The times today are still fast, but, I think comparing them to the greats of recent past is misleading. Some of those guys were chasing records as the records in those days were rather soft. They are at a very high level now. Rarely do we see guys chasing times. In the right races, I believe we could possibly see sub 12:40 and sub 26:30. The latter being so difficult now because of lack of racing opportunities. Getting the right conditions is difficult enough not to mention having so few opportunities.

In looking at times we also fail to appreciate other telling aspects, namely, the finishing prowess of the likes of Farah, and even what Rupp is now beginning to approach. Being able to finish races in 52, 53 and 1:55, or a final 4 laps in the times these guys are doing favor very favorably with the very best of all time. They may not be quite to the level of Bekele at his very best, but they aren't far behind now from where he was at in his prime. To me that is more indicative of their overall quality than times. The 5k last year with all the sub 12:50's showed that in the right race, there are a lot of quality athletes. Some of those athletes in that same sub 12:50 race were blown away by Farah and Rupp just weeks earlier at Pre.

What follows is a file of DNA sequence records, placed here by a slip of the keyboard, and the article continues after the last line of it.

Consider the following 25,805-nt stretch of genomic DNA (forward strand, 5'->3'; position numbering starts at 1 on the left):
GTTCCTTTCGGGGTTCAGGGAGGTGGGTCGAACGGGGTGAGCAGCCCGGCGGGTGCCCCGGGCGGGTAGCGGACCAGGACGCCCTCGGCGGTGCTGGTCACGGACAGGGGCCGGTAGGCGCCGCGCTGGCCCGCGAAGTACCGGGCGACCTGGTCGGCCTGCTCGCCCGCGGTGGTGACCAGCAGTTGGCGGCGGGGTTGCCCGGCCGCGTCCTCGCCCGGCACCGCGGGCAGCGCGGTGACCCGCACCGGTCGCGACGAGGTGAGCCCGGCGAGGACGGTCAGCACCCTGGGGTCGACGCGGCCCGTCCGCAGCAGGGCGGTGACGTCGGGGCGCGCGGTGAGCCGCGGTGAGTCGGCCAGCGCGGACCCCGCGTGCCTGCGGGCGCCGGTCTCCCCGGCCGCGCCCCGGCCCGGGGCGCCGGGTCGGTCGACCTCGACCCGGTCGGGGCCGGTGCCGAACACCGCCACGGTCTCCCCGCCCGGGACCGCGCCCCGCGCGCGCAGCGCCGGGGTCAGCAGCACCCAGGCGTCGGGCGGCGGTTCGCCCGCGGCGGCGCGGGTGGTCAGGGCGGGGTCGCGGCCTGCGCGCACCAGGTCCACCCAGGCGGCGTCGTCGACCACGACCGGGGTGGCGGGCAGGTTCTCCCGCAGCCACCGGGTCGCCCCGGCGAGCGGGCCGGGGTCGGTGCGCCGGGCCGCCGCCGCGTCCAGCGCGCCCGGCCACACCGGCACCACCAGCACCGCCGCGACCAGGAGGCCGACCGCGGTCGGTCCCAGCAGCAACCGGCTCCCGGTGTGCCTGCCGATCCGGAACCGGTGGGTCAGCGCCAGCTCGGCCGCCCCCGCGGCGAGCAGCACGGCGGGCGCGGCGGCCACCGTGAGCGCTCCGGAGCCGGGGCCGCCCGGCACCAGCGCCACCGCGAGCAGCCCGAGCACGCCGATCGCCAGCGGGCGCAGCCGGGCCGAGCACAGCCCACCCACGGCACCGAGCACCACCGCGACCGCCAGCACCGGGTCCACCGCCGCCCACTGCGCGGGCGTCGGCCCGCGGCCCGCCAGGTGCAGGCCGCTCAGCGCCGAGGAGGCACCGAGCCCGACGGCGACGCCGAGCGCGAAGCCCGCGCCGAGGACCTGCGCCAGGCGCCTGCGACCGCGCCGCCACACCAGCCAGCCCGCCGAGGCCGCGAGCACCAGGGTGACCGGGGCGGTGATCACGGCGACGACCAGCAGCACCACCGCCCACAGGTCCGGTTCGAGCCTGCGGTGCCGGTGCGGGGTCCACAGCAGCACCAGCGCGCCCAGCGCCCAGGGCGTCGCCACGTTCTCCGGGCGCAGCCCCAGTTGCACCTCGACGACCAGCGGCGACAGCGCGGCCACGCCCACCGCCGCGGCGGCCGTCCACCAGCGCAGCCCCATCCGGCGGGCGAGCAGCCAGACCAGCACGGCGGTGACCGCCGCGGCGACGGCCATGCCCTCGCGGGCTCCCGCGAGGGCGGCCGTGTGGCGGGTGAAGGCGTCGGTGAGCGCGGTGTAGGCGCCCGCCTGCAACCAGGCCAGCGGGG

Lastly, I find it a bit amusing about how everyone has been so in awe of the East Africans that at the point others get to this level they can only believe it is happening because the quality has now dropped. :(
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Re: All Hail Salazar!

Postby Conor Dary » Fri Feb 22, 2013 1:01 pm

odelltrclan wrote:

Lastly, I find it a bit amusing about how everyone has been so in awe of the East Africans that at the point others get to this level they can only believe it is happening because the quality has now dropped. :(


Considering they were running 7:20, 12:37, 26:22 16 and 17 years ago and pretty much transformed the sport, yea, I would say I was in awe.